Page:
Monday, February 01, 2016

Cruising the Web

Now that much vaunted Des Moines Register/Bloomberg poll is out showing Trump has a nice lead in Iowa and Clinton narrowly leads Sanders, Politico points out some problems with the Iowa polls. One problem is that the caucuses are open with people standing up and giving small speeches to persuade their fellow Iowans to vote for their favored candidate. So voters may well change their votes from how they thought they were going to vote a day or two ago.
Most states don’t allow “electioneering” within polling places, but the caucuses encourage it. Supporters give speeches, making the case for their candidates. In the Democratic caucuses, voters backing candidates who fail to meet a viability threshold in an initial vote – usually 15 percent – are lobbied to pick another candidate in the second round of voting.

Pollsters measure the intentions of voters in the days leading up to the caucuses. Even the entrance polls, which will be cited on all the cable-news networks Monday night, ask caucus-goers their vote preferences when they arrive. But none of that accounts for people who switch to another candidate during the caucus.
One interesting tidbit from the Des Moines Register/Bloomberg poll is that Iowans are not all that interested in Mayor Bloomberg with only 17% of Democrats and 9% of Republicans having a favorable view of Michael Bloomberg.

For all the celebration of Ann Selzer and the Des Moines Register poll's vaunted accuracy, she has been wrong before.
You wouldn’t know it from some of the coverage, but Ms. Selzer has missed before. Her final Iowa poll in 2004 showed John Kerry defeating George W. Bush by three points — Mr. Bush won by 1. The final poll in the 2012 Republican Iowa caucus gave Mitt Romney a nine-point lead over Rick Santorum — Mr. Santorum ultimately won. There was even a poll in June 2012 showing Mr. Obama leading Mr. Romney by an implausible 13 points nationwide.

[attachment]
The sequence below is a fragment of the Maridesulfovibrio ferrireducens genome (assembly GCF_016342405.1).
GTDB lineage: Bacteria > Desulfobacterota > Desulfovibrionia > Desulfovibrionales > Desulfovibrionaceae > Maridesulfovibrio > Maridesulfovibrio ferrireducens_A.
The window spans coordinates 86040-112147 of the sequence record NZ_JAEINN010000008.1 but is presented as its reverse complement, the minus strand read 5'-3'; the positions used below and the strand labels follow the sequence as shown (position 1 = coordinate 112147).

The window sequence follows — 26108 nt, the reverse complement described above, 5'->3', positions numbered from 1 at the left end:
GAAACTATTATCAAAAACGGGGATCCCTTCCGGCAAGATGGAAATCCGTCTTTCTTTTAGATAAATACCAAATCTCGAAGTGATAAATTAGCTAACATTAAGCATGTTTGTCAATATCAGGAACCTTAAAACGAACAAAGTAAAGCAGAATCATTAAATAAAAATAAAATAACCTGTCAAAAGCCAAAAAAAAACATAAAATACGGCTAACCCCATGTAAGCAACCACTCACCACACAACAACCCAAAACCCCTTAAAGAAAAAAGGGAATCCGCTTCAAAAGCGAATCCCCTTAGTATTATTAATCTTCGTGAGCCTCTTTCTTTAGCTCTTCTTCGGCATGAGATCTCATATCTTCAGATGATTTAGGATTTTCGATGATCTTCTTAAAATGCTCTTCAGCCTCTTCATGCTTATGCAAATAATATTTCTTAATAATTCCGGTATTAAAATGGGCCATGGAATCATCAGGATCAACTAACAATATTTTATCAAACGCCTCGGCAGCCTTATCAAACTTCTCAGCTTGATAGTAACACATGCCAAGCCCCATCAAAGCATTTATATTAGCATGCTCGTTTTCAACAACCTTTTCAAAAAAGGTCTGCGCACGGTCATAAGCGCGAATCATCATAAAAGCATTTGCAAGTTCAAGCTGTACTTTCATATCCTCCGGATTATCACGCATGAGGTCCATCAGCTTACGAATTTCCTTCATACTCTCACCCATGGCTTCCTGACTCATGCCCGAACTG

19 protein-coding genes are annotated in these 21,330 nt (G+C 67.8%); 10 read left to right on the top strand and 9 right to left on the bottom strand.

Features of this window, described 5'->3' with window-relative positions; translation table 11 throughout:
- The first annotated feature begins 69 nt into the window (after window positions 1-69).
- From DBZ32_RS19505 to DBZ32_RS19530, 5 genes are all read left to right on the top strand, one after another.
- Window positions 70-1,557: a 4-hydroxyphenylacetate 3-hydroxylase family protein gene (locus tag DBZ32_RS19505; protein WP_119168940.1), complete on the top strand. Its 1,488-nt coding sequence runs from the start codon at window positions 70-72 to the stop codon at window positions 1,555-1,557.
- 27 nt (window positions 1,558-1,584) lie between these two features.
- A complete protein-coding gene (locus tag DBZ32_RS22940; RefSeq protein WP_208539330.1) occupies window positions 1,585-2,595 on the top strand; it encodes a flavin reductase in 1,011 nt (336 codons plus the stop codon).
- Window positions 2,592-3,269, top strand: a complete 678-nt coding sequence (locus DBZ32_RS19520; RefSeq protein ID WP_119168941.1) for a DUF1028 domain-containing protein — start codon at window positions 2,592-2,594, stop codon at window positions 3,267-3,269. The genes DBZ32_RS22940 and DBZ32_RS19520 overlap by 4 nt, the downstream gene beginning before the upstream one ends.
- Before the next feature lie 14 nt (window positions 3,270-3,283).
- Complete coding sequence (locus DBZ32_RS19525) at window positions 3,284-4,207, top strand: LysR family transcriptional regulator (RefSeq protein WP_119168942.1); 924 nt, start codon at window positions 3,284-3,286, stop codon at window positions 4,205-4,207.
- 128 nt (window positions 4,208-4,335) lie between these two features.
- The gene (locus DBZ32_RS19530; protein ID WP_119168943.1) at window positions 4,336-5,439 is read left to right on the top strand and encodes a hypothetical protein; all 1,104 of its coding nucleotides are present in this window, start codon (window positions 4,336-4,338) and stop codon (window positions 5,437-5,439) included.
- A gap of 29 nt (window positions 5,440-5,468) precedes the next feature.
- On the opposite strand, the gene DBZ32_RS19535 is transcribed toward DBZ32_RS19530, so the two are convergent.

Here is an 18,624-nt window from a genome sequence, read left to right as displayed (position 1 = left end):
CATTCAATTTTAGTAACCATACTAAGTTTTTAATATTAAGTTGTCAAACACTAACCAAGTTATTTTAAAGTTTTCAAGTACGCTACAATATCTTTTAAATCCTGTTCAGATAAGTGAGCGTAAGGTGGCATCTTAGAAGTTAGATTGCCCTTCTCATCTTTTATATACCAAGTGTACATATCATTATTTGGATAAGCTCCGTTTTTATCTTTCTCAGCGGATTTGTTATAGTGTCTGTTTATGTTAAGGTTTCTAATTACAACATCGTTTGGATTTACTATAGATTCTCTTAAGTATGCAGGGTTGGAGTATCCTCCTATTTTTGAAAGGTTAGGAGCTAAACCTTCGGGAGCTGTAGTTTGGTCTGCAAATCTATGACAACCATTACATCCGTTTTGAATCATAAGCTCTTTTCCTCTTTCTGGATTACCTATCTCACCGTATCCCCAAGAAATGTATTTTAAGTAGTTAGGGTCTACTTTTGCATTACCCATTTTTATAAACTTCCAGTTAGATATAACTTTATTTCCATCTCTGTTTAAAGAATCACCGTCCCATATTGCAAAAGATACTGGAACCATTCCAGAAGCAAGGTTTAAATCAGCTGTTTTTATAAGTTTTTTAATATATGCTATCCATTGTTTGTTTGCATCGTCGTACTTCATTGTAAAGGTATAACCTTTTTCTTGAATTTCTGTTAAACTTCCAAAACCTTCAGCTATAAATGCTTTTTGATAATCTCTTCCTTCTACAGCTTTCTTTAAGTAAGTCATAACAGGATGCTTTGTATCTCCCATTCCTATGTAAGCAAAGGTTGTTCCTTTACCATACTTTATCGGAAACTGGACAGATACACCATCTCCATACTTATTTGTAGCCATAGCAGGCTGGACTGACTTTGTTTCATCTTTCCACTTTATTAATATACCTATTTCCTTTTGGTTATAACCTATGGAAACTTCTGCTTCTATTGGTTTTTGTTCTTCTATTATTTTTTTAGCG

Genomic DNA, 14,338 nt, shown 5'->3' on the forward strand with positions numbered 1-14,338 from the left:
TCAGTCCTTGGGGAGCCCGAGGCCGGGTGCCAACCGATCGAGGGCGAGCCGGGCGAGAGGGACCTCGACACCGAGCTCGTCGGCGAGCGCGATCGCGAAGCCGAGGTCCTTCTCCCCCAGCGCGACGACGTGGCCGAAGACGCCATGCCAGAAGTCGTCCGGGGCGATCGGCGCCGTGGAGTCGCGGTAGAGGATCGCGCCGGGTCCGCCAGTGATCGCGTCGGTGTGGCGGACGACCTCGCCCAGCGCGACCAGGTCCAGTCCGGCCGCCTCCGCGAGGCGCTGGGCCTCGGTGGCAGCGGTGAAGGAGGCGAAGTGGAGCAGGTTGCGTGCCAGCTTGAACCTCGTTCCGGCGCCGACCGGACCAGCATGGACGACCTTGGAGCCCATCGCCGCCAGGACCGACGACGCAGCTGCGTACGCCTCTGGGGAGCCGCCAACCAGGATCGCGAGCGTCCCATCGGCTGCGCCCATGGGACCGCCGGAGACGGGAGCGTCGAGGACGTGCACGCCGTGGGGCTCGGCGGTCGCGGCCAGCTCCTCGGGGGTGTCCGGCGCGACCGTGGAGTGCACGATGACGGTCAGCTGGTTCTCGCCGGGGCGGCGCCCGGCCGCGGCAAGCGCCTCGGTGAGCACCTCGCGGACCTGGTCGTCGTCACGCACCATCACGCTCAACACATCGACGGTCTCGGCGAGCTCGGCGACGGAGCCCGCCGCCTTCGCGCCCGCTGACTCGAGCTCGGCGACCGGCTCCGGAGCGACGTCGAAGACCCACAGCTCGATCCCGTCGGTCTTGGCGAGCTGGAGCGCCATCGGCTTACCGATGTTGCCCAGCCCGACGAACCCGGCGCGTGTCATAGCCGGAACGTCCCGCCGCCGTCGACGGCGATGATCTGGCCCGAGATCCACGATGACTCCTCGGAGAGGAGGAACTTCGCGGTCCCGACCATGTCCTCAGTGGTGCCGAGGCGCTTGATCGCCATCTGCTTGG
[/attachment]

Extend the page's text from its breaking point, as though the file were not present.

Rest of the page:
There has been all this talk about #Marcomentum with Rubio coming on. But the polls don't really show that growth in his numbers. It's similar to all the talk we've heard for months now about support for Rubio as the lead among the so-called establishment candidates, but that support just doesn't show up in the polls where Rubio hasn't grown. The DMR poll actually found that his support declined during the four days of polling.

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Philip KLein highlights
one response in the Des Moines Register/Bloomberg polls that aroused the most concern among Republican voters.
By far, the most bothersome bit of information tested about either candidate: "Donald Trump supports the use of eminent domain to take private property for public or private projects, with compensation to the landowners." Presented with this information, 60 percent of Republican voters said it bothered them, compared with 35 percent who said it did not.

Eminent domain is a big issue in Iowa, where projects involving the government seizure of private property have drawn the ire of farmers. As my collegue Al Weaver reported last week, Trump touted the use of eminent domain in an area where farmers have been protesting a proposed regional airport that would involve land seizures. Driving around Iowa over the past few days, I've noticed a number of signs on farms on the side of the road reading, "Stop Eminent Domain Abuse."